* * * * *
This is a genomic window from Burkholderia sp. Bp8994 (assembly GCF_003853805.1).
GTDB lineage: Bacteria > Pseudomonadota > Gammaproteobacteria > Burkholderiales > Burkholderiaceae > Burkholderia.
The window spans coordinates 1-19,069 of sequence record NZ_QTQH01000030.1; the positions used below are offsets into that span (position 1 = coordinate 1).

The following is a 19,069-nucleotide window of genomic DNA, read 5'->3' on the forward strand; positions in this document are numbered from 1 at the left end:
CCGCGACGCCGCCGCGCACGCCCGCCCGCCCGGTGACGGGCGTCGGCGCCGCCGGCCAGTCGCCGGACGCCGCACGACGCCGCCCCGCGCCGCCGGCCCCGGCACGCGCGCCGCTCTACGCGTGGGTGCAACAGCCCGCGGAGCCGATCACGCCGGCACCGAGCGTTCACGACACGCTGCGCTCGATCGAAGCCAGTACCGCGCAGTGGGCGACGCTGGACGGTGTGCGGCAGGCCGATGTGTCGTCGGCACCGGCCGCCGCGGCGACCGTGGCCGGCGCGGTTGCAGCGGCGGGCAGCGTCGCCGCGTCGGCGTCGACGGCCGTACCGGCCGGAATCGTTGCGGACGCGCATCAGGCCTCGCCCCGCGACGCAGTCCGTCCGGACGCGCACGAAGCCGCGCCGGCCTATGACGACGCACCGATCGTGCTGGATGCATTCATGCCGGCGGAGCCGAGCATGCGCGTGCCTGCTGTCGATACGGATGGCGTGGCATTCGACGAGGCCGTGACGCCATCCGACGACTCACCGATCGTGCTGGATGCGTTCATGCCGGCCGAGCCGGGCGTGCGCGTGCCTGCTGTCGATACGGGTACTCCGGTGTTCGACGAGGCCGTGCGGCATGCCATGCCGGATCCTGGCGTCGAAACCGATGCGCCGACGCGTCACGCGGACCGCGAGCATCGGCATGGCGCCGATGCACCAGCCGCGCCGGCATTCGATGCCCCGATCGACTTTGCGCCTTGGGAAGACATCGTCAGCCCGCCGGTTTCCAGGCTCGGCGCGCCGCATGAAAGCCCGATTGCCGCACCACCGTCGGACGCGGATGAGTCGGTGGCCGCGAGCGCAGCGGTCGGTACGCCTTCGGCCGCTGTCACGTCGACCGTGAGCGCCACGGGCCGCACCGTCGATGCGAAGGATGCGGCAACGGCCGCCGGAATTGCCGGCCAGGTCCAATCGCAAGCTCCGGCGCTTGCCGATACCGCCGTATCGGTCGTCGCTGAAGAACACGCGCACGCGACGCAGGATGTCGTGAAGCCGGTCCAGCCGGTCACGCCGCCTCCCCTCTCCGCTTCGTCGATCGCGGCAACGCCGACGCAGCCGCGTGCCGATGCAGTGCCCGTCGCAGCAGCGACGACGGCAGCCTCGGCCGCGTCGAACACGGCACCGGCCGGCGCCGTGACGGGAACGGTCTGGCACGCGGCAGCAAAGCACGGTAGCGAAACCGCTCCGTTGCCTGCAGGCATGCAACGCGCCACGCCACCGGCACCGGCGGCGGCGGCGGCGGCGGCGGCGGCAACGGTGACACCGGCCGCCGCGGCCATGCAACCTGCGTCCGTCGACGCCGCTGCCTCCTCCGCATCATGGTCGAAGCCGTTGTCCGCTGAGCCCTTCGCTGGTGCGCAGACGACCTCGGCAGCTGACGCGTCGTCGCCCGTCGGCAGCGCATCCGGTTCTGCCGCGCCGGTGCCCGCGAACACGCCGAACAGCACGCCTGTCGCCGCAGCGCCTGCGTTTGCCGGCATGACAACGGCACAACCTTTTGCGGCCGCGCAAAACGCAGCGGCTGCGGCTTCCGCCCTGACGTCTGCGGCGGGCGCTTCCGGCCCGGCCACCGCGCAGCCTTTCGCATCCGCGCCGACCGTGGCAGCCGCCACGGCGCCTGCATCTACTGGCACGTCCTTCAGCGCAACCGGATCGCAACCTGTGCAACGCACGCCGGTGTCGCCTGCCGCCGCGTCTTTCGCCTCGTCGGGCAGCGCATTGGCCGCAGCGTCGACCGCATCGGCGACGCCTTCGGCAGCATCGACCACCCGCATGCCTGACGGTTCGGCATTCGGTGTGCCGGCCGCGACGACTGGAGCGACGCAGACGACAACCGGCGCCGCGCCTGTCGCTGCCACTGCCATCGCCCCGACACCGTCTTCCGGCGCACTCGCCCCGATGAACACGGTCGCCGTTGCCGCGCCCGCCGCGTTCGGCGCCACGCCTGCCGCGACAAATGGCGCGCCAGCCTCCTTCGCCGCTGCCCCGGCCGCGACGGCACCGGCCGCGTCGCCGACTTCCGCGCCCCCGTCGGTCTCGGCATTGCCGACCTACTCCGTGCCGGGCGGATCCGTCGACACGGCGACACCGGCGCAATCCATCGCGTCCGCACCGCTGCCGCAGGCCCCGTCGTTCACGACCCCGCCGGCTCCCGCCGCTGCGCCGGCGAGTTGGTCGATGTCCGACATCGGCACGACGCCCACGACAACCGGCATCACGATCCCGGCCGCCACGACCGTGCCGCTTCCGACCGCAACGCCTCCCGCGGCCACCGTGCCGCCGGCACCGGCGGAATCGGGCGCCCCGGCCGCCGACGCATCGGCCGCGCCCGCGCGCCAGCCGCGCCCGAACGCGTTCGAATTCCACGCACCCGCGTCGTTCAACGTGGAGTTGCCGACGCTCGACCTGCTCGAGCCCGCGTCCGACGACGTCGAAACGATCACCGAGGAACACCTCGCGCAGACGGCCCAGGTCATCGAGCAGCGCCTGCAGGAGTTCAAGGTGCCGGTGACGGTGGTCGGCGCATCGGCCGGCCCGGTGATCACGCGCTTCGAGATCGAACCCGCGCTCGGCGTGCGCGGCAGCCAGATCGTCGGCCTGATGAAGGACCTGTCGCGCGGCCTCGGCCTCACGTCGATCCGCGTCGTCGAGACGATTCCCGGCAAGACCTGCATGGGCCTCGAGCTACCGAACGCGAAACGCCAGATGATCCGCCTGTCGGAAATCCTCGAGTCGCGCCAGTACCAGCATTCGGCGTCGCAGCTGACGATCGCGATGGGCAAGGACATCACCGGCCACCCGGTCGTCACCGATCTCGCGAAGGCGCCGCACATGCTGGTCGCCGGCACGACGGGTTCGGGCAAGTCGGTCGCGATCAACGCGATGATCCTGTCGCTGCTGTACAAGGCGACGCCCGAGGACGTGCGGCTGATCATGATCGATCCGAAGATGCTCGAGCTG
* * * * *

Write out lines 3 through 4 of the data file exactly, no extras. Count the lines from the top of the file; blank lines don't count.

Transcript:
The window spans coordinates 1-19,069 of sequence record NZ_QTQH01000030.1; the positions used below are offsets into that span (position 1 = coordinate 1).

The following is a 19,069-nucleotide window of genomic DNA, read 5'->3' on the forward strand; positions in this document are numbered from 1 at the left end: